Krasnodar Premium Solohaul Tea Estate Green Tea

The dry leaves were long thin strips that were light olive green and a little rusty brown mixed. This was the only tea in this sampler that was not twisted. I brewed at 176°F for three minutes. It didn’t have much of an aroma, although I wouldn’t say any of these teas had an easily identifiable aroma (I had a hard time smelling most of these teas). There was a light grassy taste and nothing else.

I wouldn’t buy this tea again; I don’t know what is wrong with the two teas with premium in their names being so light. I saved the premium teas for last, but the real quality was in the yellow and green teas in this sampler without premium in their names.

Overall I enjoyed sampling these Russian teas and do not regret trying any of them. I am interested in why so many of thesethe dry leaves are twisted so much. I did have second and third infusions with all these teas, but I decided against posting my thoughts on them; I don’t know if Russian teas are traditionally resteeped, but for the most part later infusions became weaker. It was interesting that I couldn’t really smell the dry leaves and when brewed these teas did not have a strong aroma.  


Tea Merchant’s Green Kukicha

Unfortunately Tea Merchant is closing, but I was lucky enough to snag some heavily discounted teaware and the owner was nice enough to include a sample of this tea. According to the label Tea Merchant’s teas are both Fair Trade and Organic, although I could only find the organic symbol on the label, not the fair trade one. For those of you who don’t know Kukicha is a tea made from a blend of stems, stalks twigs and some leaves, I first encountered this type of tea by it’s slightly less used name (I blame Lupicia). Besides the name, there are two main types of Kukicha produced in Japan, Shiraore is made from Sencha and Karigane made from Gyokuro; although I should note that it is often hard to tell if Shiaore or Karigane is made with Sencha or Gyokuro leaves, or the unused stems, stalks and twigs are mixed in with lesser grades of tea.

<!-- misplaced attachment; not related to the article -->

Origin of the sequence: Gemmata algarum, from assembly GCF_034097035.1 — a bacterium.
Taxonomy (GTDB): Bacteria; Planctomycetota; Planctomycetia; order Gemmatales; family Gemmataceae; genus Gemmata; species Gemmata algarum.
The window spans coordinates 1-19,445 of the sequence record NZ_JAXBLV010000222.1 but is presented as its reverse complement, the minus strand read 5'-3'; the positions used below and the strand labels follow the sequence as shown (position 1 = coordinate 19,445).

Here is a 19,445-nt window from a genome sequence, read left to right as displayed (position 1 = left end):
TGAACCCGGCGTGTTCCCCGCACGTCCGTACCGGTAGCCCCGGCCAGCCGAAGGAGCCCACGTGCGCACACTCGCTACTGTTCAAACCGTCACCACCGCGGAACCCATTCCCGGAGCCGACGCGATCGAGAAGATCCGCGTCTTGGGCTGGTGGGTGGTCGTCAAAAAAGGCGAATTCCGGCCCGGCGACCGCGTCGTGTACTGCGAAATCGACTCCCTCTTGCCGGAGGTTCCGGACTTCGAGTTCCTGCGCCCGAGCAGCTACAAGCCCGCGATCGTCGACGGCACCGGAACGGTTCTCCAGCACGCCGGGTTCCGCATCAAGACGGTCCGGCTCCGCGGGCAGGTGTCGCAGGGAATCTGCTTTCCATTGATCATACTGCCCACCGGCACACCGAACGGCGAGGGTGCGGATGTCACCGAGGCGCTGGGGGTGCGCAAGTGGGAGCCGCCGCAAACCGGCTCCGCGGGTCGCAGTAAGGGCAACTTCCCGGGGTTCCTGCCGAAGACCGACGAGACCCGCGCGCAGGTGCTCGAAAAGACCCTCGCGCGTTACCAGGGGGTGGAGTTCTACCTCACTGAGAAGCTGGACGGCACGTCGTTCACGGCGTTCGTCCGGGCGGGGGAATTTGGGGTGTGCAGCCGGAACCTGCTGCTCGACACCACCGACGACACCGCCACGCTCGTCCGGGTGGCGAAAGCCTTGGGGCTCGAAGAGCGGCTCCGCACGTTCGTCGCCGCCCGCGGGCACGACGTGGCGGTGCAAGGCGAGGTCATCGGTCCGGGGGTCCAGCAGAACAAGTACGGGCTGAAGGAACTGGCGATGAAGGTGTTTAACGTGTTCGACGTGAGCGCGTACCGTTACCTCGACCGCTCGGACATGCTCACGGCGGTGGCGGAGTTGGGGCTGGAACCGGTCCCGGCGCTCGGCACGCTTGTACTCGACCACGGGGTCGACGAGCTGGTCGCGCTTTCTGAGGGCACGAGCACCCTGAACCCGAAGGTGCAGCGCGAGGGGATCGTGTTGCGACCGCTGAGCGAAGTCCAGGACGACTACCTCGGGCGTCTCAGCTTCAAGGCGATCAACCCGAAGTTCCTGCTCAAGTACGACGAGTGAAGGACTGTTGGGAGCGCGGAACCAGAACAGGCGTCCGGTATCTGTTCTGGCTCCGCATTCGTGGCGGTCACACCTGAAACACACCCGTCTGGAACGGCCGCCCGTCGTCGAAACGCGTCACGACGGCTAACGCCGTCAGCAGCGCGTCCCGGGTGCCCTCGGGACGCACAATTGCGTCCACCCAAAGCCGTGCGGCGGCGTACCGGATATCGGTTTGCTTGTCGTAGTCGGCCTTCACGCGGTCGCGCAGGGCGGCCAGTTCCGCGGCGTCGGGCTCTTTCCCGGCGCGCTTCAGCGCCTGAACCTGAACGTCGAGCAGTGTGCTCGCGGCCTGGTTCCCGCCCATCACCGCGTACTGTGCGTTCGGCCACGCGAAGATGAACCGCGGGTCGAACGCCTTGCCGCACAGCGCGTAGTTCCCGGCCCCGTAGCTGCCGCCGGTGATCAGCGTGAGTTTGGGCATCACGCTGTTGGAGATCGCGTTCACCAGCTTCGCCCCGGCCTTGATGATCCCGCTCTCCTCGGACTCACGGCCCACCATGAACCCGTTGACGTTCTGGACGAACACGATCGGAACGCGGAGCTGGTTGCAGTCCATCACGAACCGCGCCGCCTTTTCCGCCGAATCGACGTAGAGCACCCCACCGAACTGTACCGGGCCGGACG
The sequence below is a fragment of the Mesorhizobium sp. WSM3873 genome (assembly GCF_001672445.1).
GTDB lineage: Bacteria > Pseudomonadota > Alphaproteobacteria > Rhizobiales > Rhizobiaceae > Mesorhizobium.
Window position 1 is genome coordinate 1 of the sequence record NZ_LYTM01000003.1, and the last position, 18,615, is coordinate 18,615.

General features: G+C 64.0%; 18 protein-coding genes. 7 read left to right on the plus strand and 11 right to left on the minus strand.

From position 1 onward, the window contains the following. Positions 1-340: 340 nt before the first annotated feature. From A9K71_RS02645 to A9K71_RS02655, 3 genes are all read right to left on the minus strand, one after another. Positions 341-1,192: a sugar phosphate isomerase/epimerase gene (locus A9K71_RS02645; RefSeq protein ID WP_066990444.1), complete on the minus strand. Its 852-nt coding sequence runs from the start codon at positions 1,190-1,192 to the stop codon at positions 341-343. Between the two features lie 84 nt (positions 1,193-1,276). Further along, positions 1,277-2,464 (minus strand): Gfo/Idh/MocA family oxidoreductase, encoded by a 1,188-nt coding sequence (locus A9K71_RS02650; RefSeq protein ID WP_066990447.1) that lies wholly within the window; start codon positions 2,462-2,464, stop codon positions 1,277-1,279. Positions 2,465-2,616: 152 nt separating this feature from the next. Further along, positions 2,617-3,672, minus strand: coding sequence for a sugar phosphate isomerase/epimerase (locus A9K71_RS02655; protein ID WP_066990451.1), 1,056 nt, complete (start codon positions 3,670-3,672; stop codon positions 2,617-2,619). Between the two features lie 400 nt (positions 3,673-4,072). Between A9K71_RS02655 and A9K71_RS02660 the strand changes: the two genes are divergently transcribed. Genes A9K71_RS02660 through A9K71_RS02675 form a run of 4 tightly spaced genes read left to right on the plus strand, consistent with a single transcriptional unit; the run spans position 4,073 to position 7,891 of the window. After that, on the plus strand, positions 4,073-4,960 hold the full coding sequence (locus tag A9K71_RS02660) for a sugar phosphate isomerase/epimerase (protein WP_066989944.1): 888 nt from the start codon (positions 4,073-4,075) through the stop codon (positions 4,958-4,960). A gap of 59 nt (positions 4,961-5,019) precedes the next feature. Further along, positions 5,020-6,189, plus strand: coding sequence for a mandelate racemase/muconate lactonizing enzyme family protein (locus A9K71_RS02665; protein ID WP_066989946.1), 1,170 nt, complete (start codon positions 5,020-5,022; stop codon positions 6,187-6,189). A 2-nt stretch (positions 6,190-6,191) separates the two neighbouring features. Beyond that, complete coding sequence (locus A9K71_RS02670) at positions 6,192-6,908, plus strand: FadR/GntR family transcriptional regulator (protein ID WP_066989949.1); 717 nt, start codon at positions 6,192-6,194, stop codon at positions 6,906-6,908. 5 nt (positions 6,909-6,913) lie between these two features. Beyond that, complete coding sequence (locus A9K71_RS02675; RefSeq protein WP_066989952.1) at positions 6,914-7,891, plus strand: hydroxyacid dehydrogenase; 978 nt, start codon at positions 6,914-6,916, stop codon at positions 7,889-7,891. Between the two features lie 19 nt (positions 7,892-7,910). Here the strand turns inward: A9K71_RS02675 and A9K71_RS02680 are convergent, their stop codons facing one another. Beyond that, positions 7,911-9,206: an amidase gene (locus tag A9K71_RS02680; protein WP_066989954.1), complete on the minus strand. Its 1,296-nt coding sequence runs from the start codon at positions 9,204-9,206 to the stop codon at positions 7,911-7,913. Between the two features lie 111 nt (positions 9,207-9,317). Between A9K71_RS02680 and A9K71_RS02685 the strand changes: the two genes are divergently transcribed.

It’s been a while since I had a proper Japanese green tea, so I was really excited to try this one. Immediately I noted the lovely shades of yellow and white in the stems/stalks and there are a couple brownish twigs throughout. This is a very lovely tea to watch while brewing.

I had two infusions with this tea, although I could have had a third I chose not to and I noticed the Tea Merchant decided not to have suggested brewing times and temperatures, while I trust my intuition I always like having the option of either trying the vendor’s suggestions or adjusting it to my tastes.  

I started off brewing at 175 °F for two minutes and for my second I brewed at 180 °F for three minutes; ultimately both infusions were almost exactly the same. I noticed the roasted aroma, it is not as roasted as a houjicha, but there were slight chocolately notes to it. The taste was a mellow woodsy as well as being floral and having a slight unami edge. It feels very much like a roasted sencha, but sweeter than you would expect.

I enjoyed this tea, while I normally don’t enjoy tea made from the factory sweepings, I am fond of Kukichas, it is interesting that you don’t see much beyond the leaves and young stems being used in teas, but this Green Kukicha is quite economic; this type of tea is perfect for those who are on a budget can’t quite afford Sencha, or for those who like a roasted green tea.


What-Cha's Darjeeling 1st Flush 2014 Rohini Emerald Green Tea

Alistair of What-Cha sent me a sample of his Darjeeling First Flush 2014 Rohini Emerald Green Tea with my recent order knowing of my last disastrous attempt at Indian green teas this year. Generally I don’t care for Indian green teas, I feel they overbrew to easily and become bitter; drinking Indian greens makes me feel like that particular type of tea novice who likes all teas except greens because they had a bad experience with them. I like to think that I am not prejudiced against Indian greens, but I do know that I can be overly critical of them. So take anything I say about this with a grain of salt.